Red Oak, White Oak: Where to Use It and How to Choose It

They're both oak - why does it matter?

Pennsylvania is well known for growing and distributing high quality hardwoods, particularly Pennsylvania Black Cherry, known for its rich color and beautiful appearance. But the kings of trim and timber are red and white oak. Those local to the region will recognize immediately that red oak is by far the most common natural hardwood used for trim grade products. From baseboards to door casing, even to church pews, red oak is such a common sight on interior work that the average person might not even notice its presence. 

White oak however, is not nearly as common indoors. Instead, it is typically seen as an outdoor product - excellent for barn structures, entryway thresholds and framing. Its incredible strength, durability and moisture resistance make it well suited for cases where longevity is key. in fact, the framing of the Notre Dame cathedral are made from a very similar material. 

So what sets them apart?

Though both of these trees belong to the same oak genus ("quercus"), red oak (quercus rubra) and white oak (quercus alba) have a difference on a cellular level which sets them each apart. 

This cellular difference is the presence of a cellular structure called tylosis. Tyloses act as natural plugs in certain trees such as oak and cedar. They seal off the tubes within the wood, preventing harmful pathogens like fungi and bacteria from spreading. This protective mechanism helps maintain the tree's strength and health.

While this structure is present in white oak, providing its signature durability, it is not present in red oak whatsoever. This means that red oak lumber is far more permeable than white, and essentially behaves as a bunch of straws - the lumber will simply soak up any moisture it can, distributing it throughout the board and holding it within the wood. Thus an exterior door made from red oak will absorb far more moisture than a door made of white, and will begin to rot from the inside out far faster than its counterpart would.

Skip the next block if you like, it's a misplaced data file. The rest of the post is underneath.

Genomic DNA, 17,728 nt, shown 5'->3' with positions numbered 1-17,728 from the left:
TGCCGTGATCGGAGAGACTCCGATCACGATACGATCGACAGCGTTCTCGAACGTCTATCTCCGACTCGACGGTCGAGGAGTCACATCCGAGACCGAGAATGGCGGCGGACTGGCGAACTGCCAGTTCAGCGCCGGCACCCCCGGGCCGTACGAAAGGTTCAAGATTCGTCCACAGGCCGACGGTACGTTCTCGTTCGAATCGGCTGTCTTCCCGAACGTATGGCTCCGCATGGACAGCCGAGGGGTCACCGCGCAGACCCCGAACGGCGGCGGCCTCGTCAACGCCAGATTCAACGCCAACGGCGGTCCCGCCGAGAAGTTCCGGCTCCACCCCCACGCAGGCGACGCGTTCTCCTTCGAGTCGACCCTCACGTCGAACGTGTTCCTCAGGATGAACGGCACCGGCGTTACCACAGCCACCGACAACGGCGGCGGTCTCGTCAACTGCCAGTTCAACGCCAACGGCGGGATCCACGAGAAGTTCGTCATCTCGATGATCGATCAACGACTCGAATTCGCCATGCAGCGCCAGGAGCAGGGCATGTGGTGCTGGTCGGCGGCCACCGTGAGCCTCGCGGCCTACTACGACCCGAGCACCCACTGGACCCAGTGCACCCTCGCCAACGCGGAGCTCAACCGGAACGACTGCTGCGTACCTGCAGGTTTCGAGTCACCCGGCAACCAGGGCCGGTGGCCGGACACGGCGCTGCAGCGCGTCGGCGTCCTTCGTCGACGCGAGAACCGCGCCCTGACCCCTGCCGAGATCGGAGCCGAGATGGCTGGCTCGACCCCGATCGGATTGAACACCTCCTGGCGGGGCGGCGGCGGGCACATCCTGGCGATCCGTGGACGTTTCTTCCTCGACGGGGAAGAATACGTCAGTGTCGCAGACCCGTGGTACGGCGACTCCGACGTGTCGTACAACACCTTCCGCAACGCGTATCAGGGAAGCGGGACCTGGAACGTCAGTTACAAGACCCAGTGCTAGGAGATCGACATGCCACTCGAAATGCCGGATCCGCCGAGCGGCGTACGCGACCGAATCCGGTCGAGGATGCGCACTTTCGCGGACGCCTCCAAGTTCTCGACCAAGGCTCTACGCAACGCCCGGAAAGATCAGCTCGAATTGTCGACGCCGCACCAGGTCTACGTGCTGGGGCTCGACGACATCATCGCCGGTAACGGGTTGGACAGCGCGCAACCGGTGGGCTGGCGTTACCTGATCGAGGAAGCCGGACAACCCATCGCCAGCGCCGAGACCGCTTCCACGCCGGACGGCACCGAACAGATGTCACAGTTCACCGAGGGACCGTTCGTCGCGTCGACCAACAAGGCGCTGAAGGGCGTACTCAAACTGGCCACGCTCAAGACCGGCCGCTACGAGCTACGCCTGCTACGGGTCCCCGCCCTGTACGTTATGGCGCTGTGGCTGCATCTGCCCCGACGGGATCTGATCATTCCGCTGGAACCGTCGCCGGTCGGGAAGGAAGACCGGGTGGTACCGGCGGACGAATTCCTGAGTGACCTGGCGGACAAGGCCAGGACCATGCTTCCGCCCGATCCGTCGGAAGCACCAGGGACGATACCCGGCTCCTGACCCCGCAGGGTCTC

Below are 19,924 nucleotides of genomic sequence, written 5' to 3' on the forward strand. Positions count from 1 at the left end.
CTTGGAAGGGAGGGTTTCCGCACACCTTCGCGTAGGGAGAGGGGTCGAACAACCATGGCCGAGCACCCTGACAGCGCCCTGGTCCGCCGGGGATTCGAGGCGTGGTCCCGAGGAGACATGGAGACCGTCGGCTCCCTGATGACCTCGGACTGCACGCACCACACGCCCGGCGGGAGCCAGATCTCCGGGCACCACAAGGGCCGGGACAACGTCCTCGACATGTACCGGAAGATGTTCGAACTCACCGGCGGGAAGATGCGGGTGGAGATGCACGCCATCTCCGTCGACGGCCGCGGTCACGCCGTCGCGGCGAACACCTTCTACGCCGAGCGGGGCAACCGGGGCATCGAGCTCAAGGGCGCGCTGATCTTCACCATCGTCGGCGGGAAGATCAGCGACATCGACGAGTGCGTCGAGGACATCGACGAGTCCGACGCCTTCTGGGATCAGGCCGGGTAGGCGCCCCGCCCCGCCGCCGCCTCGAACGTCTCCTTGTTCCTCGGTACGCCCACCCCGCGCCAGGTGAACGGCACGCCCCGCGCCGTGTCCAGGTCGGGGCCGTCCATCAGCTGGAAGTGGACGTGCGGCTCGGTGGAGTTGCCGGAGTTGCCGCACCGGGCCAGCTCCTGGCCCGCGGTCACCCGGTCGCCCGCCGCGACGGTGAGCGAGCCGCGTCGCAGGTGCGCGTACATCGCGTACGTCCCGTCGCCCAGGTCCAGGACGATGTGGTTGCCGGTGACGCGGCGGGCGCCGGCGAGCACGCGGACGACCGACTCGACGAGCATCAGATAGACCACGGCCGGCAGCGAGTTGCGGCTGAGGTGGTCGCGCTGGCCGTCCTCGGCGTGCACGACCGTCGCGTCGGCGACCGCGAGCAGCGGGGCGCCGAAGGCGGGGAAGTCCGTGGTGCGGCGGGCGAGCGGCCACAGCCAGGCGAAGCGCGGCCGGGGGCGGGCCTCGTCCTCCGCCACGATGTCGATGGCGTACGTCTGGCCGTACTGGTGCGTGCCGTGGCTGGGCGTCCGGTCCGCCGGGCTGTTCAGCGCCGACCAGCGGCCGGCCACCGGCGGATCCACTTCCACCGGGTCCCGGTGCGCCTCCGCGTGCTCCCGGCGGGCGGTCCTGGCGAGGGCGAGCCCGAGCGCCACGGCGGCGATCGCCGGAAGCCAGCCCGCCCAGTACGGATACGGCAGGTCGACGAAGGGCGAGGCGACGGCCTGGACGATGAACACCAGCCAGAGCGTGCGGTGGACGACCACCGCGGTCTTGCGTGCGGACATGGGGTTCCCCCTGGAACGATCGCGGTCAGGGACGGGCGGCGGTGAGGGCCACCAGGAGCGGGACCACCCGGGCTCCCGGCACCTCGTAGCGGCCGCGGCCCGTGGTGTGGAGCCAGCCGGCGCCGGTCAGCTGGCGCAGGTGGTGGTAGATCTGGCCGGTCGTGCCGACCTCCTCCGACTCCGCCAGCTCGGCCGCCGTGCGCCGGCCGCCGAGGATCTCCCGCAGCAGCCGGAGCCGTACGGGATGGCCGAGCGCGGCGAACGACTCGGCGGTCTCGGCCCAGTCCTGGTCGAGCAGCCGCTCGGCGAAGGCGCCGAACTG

The final disparity between these species is also everyone's least favorite: the price. Red oak tends to be far cheaper than white oak - sometimes, half to two-thirds the cost! Why such a difference? The factors involved in price point boil down to the work it takes to get the lumber from the tree growing in the lumber concession to your hands as the consumer. For these specific trees, a particular point of interest is in the drying process. 

The trees must be logged, bucked, cut and dried before they are ready for the millwork and furniture that the end user typically sees. There are very specific details in the drying process which must be observed, not only to preserve the quality of the material, but also to adhere to government guidelines for the safe harvest and distribution of those natural resources. Part of those details are items such as the moisture levels, temperature and time spent in the kiln. For instance, one inch ("four quarter") red oak might dry for only four to six weeks, while white oak might require six to eight weeks! Additionally, red oak is far more agreeable in the drying process - it will bake like a loaf of bread, going from an ooey gooey freshly sawn wood to a nice, hard, dry board with relative ease. But drying white oak is far more difficult, with exponentially more opportunity for the temperamental lumber to defect, warp, crack or split during the process. 

Lumber is a natural resource, and takes a lot of work to get it from the landowner's stand to the consumer's possession. The increased time, labor and expense to get it into a retail setting will vary greatly by species and location. 

Context is Key

All of this information is helpful in allowing you, the consumer, to be an informed buyer. 

If you are a woodworker looking for material but don't understand why white oak is so darned expensive - now you do. 

If you are a homeowner but don't understand why the solid oak threshold on your back porch rotted away much faster than it should have - now you do. 

If you are a trim carpenter and don't understand why you shouldn't patch a white oak repair with red oak supplementary material - now you do. 

Buying and using hardwoods is very different from buying and using softwoods, like pine. Prices and availability will vary dramatically across species and regions. Your task as the buyer starts with making the best decisions you can, with information available. A process which we are able to assist you in completing. If you have questions about lumber, its uses, or other information - please reach out! We would love to hear from you. 

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